What to Do when you F*** it Up
Messing up is part
(It just isn't a fun way to learn.)
Espousing all of this professional development “best practices” is easy.
Less easy? Living them.
Being humbly reminded that real life if not as simple as a model, an assessment or tips and tricks.
I was recently on a team call. We are a high-functioning team. We care about each other personally and professionally. I know it’s one of those golden moments in time when the right people with the right skills come together to create something beyond what each of us could do individually.
So back to the call. About 20 minutes into it, I get triggered.
(Trigger. Noun. Something that causes extreme anxiety, anger and frustration. Usually results in outbursts with little to no warning.)
Me when I’m triggered = no filter. No diplomacy. Not effective.
Some people claim to value my honesty. I could easily hide behind that, but the reality is that this is not my most insightful opinion. It is a pure reaction. Sure there could be fragments of truth, but most of what I verbally vomit has little to no value.
So in case you think I’m going to tie this up in some neat bow with some pithy lesson, I’m not. The real world doesn’t work that way – it’s much messier than a model.
I went on a run. As the sun beat down on me and I felt the sweat pouring off of me, I waited for the cathartic moment when I would get one of those great insights reserved for running, driving or showering. It didn’t happen. I thought the self-flagellation would get exhausted along with my physical body. It didn’t.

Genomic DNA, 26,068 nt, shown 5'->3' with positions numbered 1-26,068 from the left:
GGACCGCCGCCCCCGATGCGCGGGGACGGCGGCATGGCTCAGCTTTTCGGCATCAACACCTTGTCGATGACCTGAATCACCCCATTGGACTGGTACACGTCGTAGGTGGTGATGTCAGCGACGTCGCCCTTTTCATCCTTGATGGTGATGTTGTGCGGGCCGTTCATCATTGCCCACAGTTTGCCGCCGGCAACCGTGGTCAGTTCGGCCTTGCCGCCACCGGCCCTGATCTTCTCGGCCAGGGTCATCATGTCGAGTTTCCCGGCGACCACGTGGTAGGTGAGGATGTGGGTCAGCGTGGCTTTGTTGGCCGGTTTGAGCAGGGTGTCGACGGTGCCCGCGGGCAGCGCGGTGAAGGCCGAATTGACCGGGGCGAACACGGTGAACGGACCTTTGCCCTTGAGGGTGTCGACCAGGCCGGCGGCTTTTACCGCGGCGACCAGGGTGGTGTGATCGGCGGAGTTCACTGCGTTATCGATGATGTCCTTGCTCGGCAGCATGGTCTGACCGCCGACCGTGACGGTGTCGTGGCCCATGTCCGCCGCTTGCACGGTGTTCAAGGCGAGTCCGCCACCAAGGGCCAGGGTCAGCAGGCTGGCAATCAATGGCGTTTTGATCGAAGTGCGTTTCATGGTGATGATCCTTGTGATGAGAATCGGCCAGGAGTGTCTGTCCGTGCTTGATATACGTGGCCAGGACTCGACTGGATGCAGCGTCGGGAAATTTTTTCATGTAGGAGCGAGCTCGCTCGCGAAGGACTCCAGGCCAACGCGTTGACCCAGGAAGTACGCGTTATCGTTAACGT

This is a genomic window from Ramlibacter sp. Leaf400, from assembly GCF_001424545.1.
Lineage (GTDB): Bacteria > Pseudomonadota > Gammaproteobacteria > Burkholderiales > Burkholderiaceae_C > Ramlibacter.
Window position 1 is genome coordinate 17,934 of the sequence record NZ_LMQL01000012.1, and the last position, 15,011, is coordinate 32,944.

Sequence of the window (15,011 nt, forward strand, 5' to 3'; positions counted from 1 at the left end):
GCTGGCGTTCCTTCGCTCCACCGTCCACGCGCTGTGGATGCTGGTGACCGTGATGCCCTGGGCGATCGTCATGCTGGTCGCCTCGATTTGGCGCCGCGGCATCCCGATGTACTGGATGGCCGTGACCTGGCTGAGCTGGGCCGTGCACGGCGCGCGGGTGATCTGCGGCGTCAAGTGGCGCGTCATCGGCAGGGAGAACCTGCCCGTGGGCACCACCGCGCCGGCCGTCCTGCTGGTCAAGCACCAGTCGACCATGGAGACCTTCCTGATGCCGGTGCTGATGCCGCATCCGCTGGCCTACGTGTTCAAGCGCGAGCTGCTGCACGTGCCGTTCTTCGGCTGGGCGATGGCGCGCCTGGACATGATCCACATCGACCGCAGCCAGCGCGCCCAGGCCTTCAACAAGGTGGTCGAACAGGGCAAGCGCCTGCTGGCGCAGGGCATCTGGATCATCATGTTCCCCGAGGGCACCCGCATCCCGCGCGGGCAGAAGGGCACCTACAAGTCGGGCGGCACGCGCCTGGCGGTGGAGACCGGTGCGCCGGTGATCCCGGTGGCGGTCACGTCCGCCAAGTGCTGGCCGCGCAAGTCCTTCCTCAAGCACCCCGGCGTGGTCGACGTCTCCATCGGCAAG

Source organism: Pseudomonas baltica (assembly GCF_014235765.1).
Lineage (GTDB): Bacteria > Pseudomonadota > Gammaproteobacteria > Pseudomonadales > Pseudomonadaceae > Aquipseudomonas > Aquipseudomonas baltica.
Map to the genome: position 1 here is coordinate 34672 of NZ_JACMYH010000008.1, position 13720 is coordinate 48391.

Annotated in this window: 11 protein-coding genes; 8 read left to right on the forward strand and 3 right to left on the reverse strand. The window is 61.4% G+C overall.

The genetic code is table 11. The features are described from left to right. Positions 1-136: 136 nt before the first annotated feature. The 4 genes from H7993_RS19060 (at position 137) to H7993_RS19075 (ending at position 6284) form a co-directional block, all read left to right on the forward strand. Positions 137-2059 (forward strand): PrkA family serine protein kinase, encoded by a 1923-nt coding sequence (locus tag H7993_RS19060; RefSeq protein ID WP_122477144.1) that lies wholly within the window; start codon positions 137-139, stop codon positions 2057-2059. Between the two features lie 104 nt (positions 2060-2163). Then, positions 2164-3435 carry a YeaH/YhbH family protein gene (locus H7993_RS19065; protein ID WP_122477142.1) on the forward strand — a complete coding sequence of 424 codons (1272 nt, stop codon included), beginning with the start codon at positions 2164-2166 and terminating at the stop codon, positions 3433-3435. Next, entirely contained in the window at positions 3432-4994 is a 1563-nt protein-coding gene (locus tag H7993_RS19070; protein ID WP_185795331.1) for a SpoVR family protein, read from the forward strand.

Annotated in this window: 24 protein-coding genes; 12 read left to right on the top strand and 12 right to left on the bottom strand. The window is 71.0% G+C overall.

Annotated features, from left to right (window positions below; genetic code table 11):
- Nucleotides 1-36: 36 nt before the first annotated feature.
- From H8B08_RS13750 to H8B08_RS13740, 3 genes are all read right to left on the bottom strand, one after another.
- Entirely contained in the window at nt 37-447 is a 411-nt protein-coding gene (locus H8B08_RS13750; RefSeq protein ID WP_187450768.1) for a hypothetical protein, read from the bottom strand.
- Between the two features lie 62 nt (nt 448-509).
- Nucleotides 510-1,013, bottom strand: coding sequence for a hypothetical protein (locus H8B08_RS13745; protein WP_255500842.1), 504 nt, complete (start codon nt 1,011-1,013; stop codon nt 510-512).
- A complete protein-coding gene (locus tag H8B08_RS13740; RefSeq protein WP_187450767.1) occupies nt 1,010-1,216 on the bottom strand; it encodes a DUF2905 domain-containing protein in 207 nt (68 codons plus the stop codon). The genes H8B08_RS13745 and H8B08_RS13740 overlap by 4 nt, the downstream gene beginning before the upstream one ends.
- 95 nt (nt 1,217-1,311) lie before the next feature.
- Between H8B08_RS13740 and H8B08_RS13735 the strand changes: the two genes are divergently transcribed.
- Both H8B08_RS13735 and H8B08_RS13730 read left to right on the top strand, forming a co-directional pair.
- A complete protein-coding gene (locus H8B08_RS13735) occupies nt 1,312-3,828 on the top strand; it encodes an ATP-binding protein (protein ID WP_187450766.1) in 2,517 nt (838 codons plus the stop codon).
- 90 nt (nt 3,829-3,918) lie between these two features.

I talked to my mom. She pointed out that I liked control and told me “well honey, if today is bad, then tomorrow might be worse.” WTF, mom? (Hmmm…I wonder if this is where I get my “unfiltered honesty”)
I wrote emails apologizing, trying to justify my rashness. I mulled about the situation and tried to make other people wrong. I fixed myself a cocktail over dinner and found some Island Music on Spotify. (When in doubt, avoid with distractions, often involving cocktails.)
And isn’t that what we do? Try to find something that makes the discomfort, embarrassment and regret disappear? An email back that reassures us that it is ok? That something we said sparked a different perspective.
And yet, it is only by staying in the discomfort that we hold any hope of changing a pattern or behavior. Instead of trying to avoid it, what if we could face it head-on. Talk to a coach or a mentor and explore what we might have done differently.
It is only in these practices that we hold any hope of changing the neural networks that keep us so stuck.
So next time you f*** it up, try staying in the discomfort a beat longer. As my mom so sagely asked, “Honey, what is this really about?” Best. Coaching. Question. Ever.
Stop trying to make it better. It will go against every grain in your body. Instead DIG INTO IT. Journal. Talk to someone you trust - a trusted friend, mentor, executive coach. Wait. Give it time to unravel. Things will become clear if you give it some space.
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